Plant, Microbial lipids and Essential Oils

Essential oils have been used for more than 5,000 years. Their origin can be traced back to the ancient civilization of Mesopotamia. In later years the technology of obtaining these oils spread to Egypt, India, Greece and Rome. The most commonly used essential oils are lavender, chamomile, peppermint, tea tree oil, eucalyptus, geranium, jasmine, rose, lemon, orange, rosemary, frankincense, and sandalwood.

Most of the trade in essential oils occurs in the European Union (EU), the North American Free Trade Area (NAFTA), South America and East Asia with very little or insignificant trade happening in Africa and in particular the SADC region. Over the past two decades there has been an increase in the amount of overall trade (imports and exports) in essential oils, from about just over US$616-million in 1990 to more than US$3.6-billion in 2005. The EU has inherently been the largest trader of essential oils. In 2005 it imported US$536m and exported US$765m of US$1.7bn and US $1.9 bn world imports and exports, respectively. In the same period the north Atlantic free Trade Area (nAfTA) imported US$378m worth of imports and exported US$476m. SADC’s trade, which the main area of focus in this report is insignificant in the context of world trade – just about 1% overall. In 2005 exports and imports amounted to US$15.4m and US $25.8m, respectively. The opportunities for the region to increase its share in world trade are plenty. This is despite the fact that big established multinational corporations (i.e. end-users) have developed solid commercial relationship with suppliers that have a proven record of supplying high quality products.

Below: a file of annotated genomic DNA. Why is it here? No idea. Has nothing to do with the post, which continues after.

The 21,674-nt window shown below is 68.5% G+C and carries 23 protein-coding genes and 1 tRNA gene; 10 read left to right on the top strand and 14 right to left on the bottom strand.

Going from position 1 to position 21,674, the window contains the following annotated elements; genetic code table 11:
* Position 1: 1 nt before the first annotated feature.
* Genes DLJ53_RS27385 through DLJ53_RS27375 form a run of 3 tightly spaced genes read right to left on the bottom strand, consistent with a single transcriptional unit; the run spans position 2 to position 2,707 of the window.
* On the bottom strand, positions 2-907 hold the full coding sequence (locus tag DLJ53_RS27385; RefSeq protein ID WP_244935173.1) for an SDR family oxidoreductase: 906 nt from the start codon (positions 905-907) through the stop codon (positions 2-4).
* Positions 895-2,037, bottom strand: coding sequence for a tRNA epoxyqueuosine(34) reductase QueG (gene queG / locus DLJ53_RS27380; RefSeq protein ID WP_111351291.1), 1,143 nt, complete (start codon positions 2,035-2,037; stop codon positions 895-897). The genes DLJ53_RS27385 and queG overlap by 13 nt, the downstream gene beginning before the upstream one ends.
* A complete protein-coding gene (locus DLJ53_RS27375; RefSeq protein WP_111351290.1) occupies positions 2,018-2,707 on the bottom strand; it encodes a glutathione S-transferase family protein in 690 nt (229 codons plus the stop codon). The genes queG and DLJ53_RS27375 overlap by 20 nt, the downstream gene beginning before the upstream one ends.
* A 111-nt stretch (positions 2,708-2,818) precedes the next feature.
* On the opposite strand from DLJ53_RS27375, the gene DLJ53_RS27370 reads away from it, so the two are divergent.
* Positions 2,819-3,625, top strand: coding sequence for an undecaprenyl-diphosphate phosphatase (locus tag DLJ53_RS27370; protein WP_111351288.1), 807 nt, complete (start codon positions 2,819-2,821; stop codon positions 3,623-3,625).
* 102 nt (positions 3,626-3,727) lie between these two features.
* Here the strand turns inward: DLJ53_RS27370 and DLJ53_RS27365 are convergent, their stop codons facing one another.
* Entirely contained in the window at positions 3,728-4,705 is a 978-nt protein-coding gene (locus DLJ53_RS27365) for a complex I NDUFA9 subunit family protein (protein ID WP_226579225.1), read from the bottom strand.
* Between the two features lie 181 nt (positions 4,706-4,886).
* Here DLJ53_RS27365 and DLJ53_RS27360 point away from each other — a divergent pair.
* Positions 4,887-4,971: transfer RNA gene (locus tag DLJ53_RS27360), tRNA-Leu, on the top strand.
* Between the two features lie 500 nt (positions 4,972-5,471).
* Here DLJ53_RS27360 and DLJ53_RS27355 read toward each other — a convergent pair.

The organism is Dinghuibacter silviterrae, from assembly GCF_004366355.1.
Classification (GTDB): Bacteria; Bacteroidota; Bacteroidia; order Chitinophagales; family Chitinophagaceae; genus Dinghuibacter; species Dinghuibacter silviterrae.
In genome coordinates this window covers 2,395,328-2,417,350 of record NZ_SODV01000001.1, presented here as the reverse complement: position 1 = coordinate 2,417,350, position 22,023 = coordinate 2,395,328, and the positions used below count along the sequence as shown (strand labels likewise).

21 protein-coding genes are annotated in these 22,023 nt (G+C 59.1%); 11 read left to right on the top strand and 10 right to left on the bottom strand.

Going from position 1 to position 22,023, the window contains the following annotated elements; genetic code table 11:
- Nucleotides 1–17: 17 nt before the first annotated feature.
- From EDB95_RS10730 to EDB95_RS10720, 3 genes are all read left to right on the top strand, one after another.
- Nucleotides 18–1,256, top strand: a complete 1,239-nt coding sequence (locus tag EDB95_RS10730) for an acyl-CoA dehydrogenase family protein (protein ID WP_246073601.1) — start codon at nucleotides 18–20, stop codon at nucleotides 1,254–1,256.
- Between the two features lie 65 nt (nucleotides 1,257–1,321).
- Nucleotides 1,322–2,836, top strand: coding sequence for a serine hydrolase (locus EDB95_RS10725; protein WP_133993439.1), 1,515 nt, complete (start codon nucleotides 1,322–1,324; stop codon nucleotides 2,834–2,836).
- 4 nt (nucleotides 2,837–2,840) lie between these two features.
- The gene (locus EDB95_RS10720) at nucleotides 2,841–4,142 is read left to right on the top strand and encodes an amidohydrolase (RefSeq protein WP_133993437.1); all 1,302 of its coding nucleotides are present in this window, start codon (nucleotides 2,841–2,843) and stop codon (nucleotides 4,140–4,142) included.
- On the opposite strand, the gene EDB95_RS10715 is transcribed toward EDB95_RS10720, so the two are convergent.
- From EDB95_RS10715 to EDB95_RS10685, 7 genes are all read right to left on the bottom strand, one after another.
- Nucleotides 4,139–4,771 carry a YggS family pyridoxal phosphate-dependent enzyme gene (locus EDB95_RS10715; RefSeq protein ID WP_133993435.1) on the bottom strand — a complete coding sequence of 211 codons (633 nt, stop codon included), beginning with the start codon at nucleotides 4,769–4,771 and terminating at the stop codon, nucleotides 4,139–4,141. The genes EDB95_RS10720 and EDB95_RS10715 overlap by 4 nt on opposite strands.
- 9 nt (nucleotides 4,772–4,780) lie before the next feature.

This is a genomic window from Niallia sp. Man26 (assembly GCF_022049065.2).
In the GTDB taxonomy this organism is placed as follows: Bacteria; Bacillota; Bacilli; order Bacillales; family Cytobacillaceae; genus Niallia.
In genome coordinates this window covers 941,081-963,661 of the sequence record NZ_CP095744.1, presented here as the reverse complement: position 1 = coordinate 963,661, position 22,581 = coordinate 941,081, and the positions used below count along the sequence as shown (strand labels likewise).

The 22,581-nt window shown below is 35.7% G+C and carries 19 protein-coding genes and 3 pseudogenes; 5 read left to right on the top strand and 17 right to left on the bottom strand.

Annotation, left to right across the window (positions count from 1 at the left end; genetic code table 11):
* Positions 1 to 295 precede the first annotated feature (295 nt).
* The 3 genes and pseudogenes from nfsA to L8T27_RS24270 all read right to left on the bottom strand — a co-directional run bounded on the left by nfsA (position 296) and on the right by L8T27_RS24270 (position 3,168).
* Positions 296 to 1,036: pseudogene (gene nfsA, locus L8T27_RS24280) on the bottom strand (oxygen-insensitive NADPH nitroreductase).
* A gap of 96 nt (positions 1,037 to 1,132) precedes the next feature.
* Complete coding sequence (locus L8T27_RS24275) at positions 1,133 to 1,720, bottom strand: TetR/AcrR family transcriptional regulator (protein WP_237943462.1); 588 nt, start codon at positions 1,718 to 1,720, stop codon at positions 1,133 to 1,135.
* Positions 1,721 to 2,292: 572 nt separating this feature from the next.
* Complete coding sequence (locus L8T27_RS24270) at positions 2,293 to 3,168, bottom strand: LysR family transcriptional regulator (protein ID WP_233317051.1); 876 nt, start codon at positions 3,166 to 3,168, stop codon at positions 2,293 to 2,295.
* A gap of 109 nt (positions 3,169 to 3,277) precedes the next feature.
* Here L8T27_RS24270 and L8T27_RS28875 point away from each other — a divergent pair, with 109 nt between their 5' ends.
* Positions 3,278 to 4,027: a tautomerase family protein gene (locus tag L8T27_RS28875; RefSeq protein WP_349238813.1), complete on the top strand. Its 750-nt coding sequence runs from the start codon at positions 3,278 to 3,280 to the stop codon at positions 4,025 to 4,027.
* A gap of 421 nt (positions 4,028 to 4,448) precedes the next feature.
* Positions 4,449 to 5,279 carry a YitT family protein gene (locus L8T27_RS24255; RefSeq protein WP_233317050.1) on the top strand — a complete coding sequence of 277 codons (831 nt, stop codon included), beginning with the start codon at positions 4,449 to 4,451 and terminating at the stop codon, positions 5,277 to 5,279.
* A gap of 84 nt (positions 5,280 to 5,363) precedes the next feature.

Lipid Peroxidation by an unmistakable bit of UV light prompts an adjustment of the plant lipids. This change renders them solid inducers of heme oxygenase expression and blend of glutathione, the most important cellular cell reinforcement. Initiated lipid separates from plants prompt inborn cancer prevention agent and detoxification pathways of skin cells. Most solid individuals can eat ALA from plant sources like chia and flaxseeds, and it will be changed into EPA and DHA. Just seven to 15 percent of the dietary ALA might be changed over to EPA. Considerably less is changed over to DHA. Furthermore, this is in a sound youngster. Soybean, canola, wheat germ and walnut oil all have a nice measure of omega-3's, yet much larger amounts of omega-6 unsaturated fats - and this proportion of omega-3's to omega-6's is imperative. Wellbeing specialists suggest an omega-6/omega-3 proportion of around 4:1. 

Relevant Conferences

2nd  International Conference on Enzymology and Molecular Biology, March 20-21, 2017, Rome, Italy; 8th International Conference and Exhibition on Metabolomics & Systems Biology, May 08-10, 2017 Singapore; 2nd International Conference on Biochemistry September 28-29, 2017 Dubai, UAE; 9th International Conference on Bioinformatics October 23-24, 2017 Paris, France; 9th International Conference and Expo on Proteomics October 23-25, 2017 Paris, France; Third World Congress of Clinical Lipidology, February 10 -12, 2017 Brisbane, Australia; 15th Eurofed Lipid Congress: Oil, Fats and Lipids: New Technologies and Applications for a Healthier Life, August 27 – 30, 2017, Uppsala, Sweden; Fatty Acids and Lipids - Chemistry and Analysis Course, February 23 - 24, 2017, Dundee, Scotland; Keystone Symposia on Molecular and Cellular Biology: Lipidomics and Bioactive Lipids in Metabolism and Disease, February 26 - March 2, 2017, Tahoe City, California, USA; XX Lipid Meeting Leipzig, December 7 – 9, 2017, Leipzig, Germany; NLA Scientific Sessions – 2017, May 18-21, 2017, Philadelphia, PA.

  • Antibacterial activity
  • Antioxidant activity
  • Antifungal activity
  • Antimicrobial activity
  • Anti-inflammatory activity
  • Cancer chemoprotective activity
  • Cytotoxicity
  • Allelopathic activity
  • Repellant and insecticidal activity
  • Lipid peroxidation
  • Detoxification

Plant, Microbial lipids and Essential Oils Conference Speakers